In the ensuing decades, we grew up, had children, made lots of mistakes, became cynical and more concerned with our own welling being and that of our family's than the common good. We passed this sense of malaise on to our children. In the discourse of the day, "public" became a dirty word synonymous with "bloated," "bureaucratic" and "ineffective." Public schools, facilities or public works of any kind were sold off to the private sector who it was assumed would do a far better job than government. Public service became something to deride and in the American imagination, government agencies became a haven for incompetents who weren't good enough to work for corporations.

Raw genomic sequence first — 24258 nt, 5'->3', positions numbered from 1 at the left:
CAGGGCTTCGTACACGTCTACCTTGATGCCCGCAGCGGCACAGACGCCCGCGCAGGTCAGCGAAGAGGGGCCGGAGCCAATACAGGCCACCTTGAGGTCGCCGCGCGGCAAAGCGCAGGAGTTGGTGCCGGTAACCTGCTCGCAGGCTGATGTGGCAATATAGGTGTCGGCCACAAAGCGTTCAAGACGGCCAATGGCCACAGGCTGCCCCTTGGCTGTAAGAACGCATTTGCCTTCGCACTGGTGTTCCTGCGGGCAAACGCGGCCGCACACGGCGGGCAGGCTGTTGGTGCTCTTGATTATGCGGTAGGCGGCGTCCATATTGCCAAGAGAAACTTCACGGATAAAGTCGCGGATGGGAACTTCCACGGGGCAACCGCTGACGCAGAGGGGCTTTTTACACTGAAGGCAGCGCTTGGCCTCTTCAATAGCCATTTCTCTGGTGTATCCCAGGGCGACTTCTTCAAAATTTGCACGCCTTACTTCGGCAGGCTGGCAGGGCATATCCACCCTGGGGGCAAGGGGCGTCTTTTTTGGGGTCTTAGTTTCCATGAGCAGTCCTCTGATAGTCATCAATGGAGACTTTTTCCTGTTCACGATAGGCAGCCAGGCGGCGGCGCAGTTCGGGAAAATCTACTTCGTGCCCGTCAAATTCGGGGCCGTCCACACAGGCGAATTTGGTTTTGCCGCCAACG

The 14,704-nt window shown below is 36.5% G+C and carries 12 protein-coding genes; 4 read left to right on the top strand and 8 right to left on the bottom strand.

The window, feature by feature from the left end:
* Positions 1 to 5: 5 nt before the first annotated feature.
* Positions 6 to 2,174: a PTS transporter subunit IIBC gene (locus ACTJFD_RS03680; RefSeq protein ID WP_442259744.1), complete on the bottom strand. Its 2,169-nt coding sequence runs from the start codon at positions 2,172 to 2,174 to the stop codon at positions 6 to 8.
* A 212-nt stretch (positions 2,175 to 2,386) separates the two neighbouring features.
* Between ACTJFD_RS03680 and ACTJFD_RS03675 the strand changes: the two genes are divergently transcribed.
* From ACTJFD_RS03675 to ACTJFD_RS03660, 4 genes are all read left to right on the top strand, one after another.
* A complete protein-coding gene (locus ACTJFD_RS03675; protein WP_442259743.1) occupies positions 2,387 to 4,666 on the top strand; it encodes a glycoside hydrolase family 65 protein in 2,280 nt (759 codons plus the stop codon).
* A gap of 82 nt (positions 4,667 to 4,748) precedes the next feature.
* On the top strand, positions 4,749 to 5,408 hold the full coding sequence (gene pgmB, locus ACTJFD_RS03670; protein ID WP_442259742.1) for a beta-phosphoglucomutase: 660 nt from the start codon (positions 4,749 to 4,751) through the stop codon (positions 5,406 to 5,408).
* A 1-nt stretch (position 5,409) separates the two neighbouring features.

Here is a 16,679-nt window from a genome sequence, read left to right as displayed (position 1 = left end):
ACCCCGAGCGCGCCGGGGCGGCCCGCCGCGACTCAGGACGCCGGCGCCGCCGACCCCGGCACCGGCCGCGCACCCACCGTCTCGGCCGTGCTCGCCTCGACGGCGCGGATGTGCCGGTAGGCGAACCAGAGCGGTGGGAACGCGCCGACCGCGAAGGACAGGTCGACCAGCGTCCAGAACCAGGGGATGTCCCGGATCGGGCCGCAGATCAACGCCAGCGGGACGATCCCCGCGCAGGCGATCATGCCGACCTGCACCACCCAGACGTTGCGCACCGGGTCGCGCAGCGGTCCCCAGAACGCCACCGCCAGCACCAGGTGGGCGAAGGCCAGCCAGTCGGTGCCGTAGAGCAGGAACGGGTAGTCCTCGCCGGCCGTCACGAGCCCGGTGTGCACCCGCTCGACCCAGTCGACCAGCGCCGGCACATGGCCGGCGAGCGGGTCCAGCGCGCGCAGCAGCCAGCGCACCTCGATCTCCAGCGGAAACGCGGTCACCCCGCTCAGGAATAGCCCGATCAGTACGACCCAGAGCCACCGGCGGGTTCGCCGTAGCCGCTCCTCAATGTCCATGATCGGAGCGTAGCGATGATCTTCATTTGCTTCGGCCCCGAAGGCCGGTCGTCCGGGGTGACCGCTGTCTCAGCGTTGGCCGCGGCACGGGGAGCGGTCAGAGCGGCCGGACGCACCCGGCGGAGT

The scandals of Enron and World Com, along with the current economic meltdown and the images of corporate executives pocketing millions while middle class stock holders have seen our life savings and investments vanish has given lie to the canard that private interests can better run public institutions. Sarah Palin's attempt to belittle Barack Obama's experience as a "community organizer as a way of minimizing his qualifications for the presidency totally missed the point. Barack Obama's work as a community organizer would prove to be the perfect experience for the kind of leader he has become. It has always been disingenuous to dismiss Obama as lacking leadership experience; for almost two years, he was the leader of the most impressive presidential campaign in modern history -- one that tapped into the hopes and ideals of young Americans who were willing to work very very hard to see him elected.